|A DAY IN THE
I hate to
wake up early in the morning but I have to do so as I have to
meet the visitors at Nyaung U Airport. I am a licensed tour guide
stationed in Bagan, the ancient city in Central Myanmar. Unlike any
other towns, Bagan-Nyaung-U is busy with the traffic in the early
hours. Air conditioned saloon cars, microbuses & huge coaches
roam the streets fetching the tour guides, tour operators or
the hotel staff to transport them to and from the airport.
few minutes after a quick breakfast,I leave for airport as I
am among the Bagan tour guides holding the placards of the names
of the clients who are going to arrive from Yangon, in the airport
lounge. No guides know whom, they will have to meet-an inquisitive
German lady, a jolly Italian man or a joking American young man.
Who-so-ever, we, the guides, are to meet, the best we have to
do is to present Bagan history, architecture, archeology &
arts to the visitors. Why stationed in Bagan, and not in Yangon
or Mandalay? My love for Bagan, the most wonderous site in South
East Asia, is great. Imagine, the situation of nearly 3000 monuments
within 40 square kilometres of Bagan Archeological Zone!!! In
every direction you will see the ruins of all sizes different
from each other. That is why, we often refer to Bagan as "the
open-air museum". Another significant thing with Bagan is that all
the ancient monuments in South East Asia, like Bororbudor in
Indonesia or Angkor Wat in Cambodia are all built of stones while
the temples and pagodas in Bagan are made of red-bricks. Needless
to say that Bagan is the highlight of the classical tour for
a visitor to Myanmar.
visitors ready for taking
pictures of sunset in Bagan
obtaining the reserved rooms for the visitors at a luxurious,
cool and quiet hotel with a view of the Ayeyarwaddy River or
the pagodas and temples of Bagan, the first place a Bagan guide
sends his clients to is the Nyaung-U Market. This market is different
from other markets in Myanmar and one fifth of the market area
is occupied by tourists attracted by souvenirs and antiques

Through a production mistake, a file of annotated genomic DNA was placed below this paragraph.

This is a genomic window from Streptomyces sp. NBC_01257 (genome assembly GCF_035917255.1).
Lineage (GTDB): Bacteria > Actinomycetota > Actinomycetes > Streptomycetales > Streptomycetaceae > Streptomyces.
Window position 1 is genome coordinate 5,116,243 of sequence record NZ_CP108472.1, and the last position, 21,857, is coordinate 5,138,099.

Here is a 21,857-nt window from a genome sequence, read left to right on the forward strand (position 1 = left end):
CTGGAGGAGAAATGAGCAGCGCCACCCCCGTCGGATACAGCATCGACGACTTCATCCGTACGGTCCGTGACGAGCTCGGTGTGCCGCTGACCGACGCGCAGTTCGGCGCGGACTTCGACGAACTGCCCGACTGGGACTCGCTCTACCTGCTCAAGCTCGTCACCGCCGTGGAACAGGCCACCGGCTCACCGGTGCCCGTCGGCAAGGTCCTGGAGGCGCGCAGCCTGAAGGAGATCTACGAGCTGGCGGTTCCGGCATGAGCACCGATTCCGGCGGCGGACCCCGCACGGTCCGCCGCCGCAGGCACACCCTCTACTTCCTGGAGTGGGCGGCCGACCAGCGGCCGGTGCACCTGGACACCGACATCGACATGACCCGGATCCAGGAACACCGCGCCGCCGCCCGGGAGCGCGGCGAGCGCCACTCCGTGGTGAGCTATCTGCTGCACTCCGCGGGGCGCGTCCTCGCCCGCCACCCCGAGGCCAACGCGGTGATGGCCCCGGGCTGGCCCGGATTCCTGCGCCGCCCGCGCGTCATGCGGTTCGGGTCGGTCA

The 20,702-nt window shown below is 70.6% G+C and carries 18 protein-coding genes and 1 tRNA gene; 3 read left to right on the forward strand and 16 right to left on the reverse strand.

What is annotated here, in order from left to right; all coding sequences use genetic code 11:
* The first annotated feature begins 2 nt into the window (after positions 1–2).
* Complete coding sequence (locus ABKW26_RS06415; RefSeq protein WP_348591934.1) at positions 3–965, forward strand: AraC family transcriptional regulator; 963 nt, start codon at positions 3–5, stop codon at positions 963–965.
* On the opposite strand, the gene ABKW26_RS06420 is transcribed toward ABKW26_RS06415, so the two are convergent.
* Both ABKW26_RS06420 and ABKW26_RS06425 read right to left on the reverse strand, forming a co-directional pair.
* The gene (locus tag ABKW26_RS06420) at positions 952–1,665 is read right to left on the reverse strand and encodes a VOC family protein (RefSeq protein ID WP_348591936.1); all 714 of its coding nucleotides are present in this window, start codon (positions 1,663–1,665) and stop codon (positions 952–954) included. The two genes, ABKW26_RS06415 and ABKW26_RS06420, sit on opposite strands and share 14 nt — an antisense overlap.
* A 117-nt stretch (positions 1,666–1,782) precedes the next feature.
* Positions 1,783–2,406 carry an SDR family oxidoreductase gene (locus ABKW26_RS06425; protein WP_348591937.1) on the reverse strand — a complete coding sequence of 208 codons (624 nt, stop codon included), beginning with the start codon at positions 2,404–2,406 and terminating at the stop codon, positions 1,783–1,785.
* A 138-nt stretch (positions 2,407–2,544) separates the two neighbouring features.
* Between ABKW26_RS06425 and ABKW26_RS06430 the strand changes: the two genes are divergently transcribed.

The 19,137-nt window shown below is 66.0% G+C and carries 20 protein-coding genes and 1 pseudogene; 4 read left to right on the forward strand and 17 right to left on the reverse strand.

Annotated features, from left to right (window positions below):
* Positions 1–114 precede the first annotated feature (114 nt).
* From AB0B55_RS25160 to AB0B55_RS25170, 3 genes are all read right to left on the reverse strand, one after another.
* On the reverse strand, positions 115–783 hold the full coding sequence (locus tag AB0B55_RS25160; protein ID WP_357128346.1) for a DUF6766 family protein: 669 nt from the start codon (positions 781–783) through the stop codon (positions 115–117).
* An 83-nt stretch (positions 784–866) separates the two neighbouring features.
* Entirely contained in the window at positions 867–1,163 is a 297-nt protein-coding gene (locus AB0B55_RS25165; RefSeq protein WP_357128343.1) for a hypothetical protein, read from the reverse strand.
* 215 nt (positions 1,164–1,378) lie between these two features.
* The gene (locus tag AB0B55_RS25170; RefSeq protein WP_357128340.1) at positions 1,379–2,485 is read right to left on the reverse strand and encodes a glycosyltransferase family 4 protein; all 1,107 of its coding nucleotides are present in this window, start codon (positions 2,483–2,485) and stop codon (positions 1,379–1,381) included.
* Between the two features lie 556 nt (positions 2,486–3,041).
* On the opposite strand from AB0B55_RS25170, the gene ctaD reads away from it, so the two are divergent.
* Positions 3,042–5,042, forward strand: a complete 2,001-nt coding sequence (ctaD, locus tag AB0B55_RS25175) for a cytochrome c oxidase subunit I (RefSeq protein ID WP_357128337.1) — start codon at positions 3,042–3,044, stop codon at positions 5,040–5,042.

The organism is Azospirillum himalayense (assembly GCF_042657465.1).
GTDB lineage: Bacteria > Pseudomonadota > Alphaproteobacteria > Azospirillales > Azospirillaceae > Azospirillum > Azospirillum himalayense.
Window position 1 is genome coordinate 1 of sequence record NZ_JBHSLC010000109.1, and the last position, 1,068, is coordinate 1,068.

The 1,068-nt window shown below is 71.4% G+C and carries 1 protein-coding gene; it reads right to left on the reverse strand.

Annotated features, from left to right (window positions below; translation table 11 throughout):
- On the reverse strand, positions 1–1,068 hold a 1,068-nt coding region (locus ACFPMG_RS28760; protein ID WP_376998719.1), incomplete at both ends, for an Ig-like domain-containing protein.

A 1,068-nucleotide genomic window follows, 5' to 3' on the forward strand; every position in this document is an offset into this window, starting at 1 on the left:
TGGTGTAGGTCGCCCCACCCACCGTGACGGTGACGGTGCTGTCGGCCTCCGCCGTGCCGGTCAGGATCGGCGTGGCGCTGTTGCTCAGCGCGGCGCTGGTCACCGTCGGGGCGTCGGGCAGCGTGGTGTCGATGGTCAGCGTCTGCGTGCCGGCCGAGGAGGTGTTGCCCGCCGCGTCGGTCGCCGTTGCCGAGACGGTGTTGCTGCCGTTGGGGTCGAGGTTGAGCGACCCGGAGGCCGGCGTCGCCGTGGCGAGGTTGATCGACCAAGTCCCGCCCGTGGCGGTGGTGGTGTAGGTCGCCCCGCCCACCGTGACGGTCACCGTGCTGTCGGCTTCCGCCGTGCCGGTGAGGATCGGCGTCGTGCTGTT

shops. You can get bronze statues of the ancient ladies of Bagan,
old lacquer ware, paintings copied from the original frescoes in the
Bagan temple and hand woven clothes among others.
never miss to show their visitors the four most important monuments
in Bagan. They are -Ananda Temple-the finest, Damayangyi Temple-
the biggest, Thatbyinu Temple- the tallest and Shwezigon Pagoda
– the holiest in Bagan.
Pagoda, the first monument that the Bagan guides show after Nyaung-U
Market, is the prototype of all Myanmar Stupas built after the
rule of king Anawratha. It was built as the most important reliquary
shrine in Bagan. It is believed that the Buddha’s collar bone
and a copy of the Buddha’s tooth were enshrined in this pagoda.
The visitors to Bagan should not miss to see Kyanzithab Cave
situated just near Shwezigon Pagoda. It is a narrow cave with
dark corridors which are embellished with frescos from 11th to
13th Centuries. The significance with the
paintings in this cave is the depiction of the Mongol soldiers who
occupied Bagan in the late 13th
We used to say that-if you have not been
to Ananada Temple, you can’t say that you have been to Bagan.
Indeed, Ananda Temple is one of the finest, largest, best preserved
and most revered of the Bagan Temples. The four 9.5 metres high
standing Buddhas facing outwards from the centre of the temple
is most attractive. There are altogether one thousand niches
in which the Buddha statues or the sculptures of Buddha’s life
stories are placed.
viewers of the sulggish
Ayeyarwaddy River and its environs
Lunch is normally served at a convenient
restaurant on the bank of Ayeyarwaddy River overlooking the Tantgyi
hillock. To avoid the heat of the afternoon Bagan sun and to
take some nap, one or two hours rest for the visitors is essential.
After the break and not to fed up with the temples and pagodas,
the Bagan guide takes his tourist to the farmer’s house in Minanthu
Village. The farmers of Minanthu grow maize, sesame and peanuts.
The oil press using the bullock to grind the peanuts to produce
cooking oil is highly attracted by the foreign visitors to Minanthu
Village. Another option is the visit to the lacquer ware workshop
where one can see the process of lacquer ware making stage by
stage; how the lacquer ware is kept in the underground cellar
or how the lacquer ware boxes, tables, trays and paintings are
done in detail.
Shwesandaw Pagoda built by king Anawratha
after his conquest of Thaton in the 11th Century, now become an international
rendezvous in Bagan. The tourists who spent the day visiting
the temple & pagodas use to meet at this pagodas, the reason
is that Shwesandaw became a very popular sunset viewing spot.
is a generalist and not a specialist, and the guide stationed
in Bagan must know almost everything about the history, architecture,
arts etc. of Bagan. He is jack of all trades and master of none.
He can’t tell the visitors everything he knows. It depends on
the nature and interest of the visitor. I had met Alessardro
Orlando of Switzerland who was interested only in his camera
and photography and did not want to know anything about Bagan;
on the other hand Nancy Lingley of California. She is a Ph.D
in Buddhist Architecture and I had learnt a lot from her.
dinner at the restaurants in Bagan, where they have complimentary
puppet show or variety of dances. The Bagan guide returns home
late at night. He does not want to wake up early in the morning
but he has to do so as he is to meet an other batch of visitor
at Nyaung U Airport.